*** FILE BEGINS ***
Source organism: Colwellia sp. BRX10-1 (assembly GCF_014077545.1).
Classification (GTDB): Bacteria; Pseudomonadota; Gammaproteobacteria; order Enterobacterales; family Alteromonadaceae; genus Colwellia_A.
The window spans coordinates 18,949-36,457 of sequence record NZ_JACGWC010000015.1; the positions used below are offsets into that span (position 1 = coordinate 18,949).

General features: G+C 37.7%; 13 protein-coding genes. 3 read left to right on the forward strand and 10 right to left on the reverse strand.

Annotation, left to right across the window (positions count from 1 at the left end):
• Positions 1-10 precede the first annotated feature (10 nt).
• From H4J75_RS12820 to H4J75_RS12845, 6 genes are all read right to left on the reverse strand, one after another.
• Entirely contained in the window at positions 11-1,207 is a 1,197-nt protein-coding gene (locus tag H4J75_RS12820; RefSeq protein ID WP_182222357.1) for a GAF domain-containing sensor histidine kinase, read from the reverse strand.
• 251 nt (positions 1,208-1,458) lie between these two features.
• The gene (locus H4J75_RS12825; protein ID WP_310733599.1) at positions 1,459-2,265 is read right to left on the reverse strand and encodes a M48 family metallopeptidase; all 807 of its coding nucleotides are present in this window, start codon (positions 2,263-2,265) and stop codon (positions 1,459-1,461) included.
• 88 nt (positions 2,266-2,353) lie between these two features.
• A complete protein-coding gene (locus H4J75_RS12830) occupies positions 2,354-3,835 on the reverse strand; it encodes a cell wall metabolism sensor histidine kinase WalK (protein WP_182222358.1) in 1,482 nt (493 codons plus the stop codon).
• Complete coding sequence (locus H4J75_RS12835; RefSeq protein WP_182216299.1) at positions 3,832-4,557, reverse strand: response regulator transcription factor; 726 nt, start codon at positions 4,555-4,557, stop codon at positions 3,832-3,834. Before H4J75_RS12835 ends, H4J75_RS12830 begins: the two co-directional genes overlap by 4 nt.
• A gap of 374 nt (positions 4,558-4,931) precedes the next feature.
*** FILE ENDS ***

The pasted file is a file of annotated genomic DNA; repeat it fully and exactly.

Source organism: Colwellia sp. BRX10-1 (assembly GCF_014077545.1).
Classification (GTDB): Bacteria; Pseudomonadota; Gammaproteobacteria; order Enterobacterales; family Alteromonadaceae; genus Colwellia_A.
The window spans coordinates 18,949-36,457 of sequence record NZ_JACGWC010000015.1; the positions used below are offsets into that span (position 1 = coordinate 18,949).

General features: G+C 37.7%; 13 protein-coding genes. 3 read left to right on the forward strand and 10 right to left on the reverse strand.

Annotation, left to right across the window (positions count from 1 at the left end):
• Positions 1-10 precede the first annotated feature (10 nt).
• From H4J75_RS12820 to H4J75_RS12845, 6 genes are all read right to left on the reverse strand, one after another.
• Entirely contained in the window at positions 11-1,207 is a 1,197-nt protein-coding gene (locus tag H4J75_RS12820; RefSeq protein ID WP_182222357.1) for a GAF domain-containing sensor histidine kinase, read from the reverse strand.
• 251 nt (positions 1,208-1,458) lie between these two features.
• The gene (locus H4J75_RS12825; protein ID WP_310733599.1) at positions 1,459-2,265 is read right to left on the reverse strand and encodes a M48 family metallopeptidase; all 807 of its coding nucleotides are present in this window, start codon (positions 2,263-2,265) and stop codon (positions 1,459-1,461) included.
• 88 nt (positions 2,266-2,353) lie between these two features.
• A complete protein-coding gene (locus H4J75_RS12830) occupies positions 2,354-3,835 on the reverse strand; it encodes a cell wall metabolism sensor histidine kinase WalK (protein WP_182222358.1) in 1,482 nt (493 codons plus the stop codon).
• Complete coding sequence (locus H4J75_RS12835; RefSeq protein WP_182216299.1) at positions 3,832-4,557, reverse strand: response regulator transcription factor; 726 nt, start codon at positions 4,555-4,557, stop codon at positions 3,832-3,834. Before H4J75_RS12835 ends, H4J75_RS12830 begins: the two co-directional genes overlap by 4 nt.
• A gap of 374 nt (positions 4,558-4,931) precedes the next feature.